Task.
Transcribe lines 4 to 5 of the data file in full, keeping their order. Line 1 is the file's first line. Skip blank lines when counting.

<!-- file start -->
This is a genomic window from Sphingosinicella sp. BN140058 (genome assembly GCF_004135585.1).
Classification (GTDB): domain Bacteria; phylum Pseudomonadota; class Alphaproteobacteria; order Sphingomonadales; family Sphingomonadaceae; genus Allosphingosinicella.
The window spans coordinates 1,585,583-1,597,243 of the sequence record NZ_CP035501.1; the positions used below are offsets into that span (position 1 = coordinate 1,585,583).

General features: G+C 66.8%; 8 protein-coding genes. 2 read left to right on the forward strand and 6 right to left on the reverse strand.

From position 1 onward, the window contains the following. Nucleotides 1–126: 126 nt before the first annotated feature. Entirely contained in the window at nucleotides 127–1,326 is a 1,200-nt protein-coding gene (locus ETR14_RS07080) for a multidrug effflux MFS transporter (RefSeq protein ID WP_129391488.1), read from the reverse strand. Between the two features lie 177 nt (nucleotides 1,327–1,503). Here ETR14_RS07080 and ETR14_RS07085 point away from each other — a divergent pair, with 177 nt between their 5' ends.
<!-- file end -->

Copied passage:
General features: G+C 66.8%; 8 protein-coding genes. 2 read left to right on the forward strand and 6 right to left on the reverse strand.

From position 1 onward, the window contains the following. Nucleotides 1–126: 126 nt before the first annotated feature. Entirely contained in the window at nucleotides 127–1,326 is a 1,200-nt protein-coding gene (locus ETR14_RS07080) for a multidrug effflux MFS transporter (RefSeq protein ID WP_129391488.1), read from the reverse strand. Between the two features lie 177 nt (nucleotides 1,327–1,503). Here ETR14_RS07080 and ETR14_RS07085 point away from each other — a divergent pair, with 177 nt between their 5' ends.